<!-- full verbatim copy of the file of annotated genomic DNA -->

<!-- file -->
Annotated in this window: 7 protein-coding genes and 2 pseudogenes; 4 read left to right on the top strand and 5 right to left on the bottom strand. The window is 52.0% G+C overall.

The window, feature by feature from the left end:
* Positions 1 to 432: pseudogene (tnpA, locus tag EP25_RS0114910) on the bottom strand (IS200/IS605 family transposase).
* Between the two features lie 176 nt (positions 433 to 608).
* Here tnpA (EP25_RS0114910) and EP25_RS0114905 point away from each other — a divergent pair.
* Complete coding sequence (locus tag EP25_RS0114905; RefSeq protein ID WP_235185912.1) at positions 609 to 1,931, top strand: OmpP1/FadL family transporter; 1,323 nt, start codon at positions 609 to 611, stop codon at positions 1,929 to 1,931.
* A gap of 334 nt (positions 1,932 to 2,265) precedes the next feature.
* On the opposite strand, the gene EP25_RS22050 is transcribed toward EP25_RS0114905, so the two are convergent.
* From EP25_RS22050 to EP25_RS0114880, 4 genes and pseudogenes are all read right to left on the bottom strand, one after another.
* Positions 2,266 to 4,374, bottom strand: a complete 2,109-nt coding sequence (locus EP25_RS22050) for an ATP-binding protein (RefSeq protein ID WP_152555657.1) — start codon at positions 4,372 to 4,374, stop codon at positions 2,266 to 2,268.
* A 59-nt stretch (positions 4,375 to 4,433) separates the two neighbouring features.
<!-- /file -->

Annotated in this window: 7 protein-coding genes and 2 pseudogenes; 4 read left to right on the top strand and 5 right to left on the bottom strand. The window is 52.0% G+C overall.

The window, feature by feature from the left end:
* Positions 1 to 432: pseudogene (tnpA, locus tag EP25_RS0114910) on the bottom strand (IS200/IS605 family transposase).
* Between the two features lie 176 nt (positions 433 to 608).
* Here tnpA (EP25_RS0114910) and EP25_RS0114905 point away from each other — a divergent pair.
* Complete coding sequence (locus tag EP25_RS0114905; RefSeq protein ID WP_235185912.1) at positions 609 to 1,931, top strand: OmpP1/FadL family transporter; 1,323 nt, start codon at positions 609 to 611, stop codon at positions 1,929 to 1,931.
* A gap of 334 nt (positions 1,932 to 2,265) precedes the next feature.
* On the opposite strand, the gene EP25_RS22050 is transcribed toward EP25_RS0114905, so the two are convergent.
* From EP25_RS22050 to EP25_RS0114880, 4 genes and pseudogenes are all read right to left on the bottom strand, one after another.
* Positions 2,266 to 4,374, bottom strand: a complete 2,109-nt coding sequence (locus EP25_RS22050) for an ATP-binding protein (RefSeq protein ID WP_152555657.1) — start codon at positions 4,372 to 4,374, stop codon at positions 2,266 to 2,268.
* A 59-nt stretch (positions 4,375 to 4,433) separates the two neighbouring features.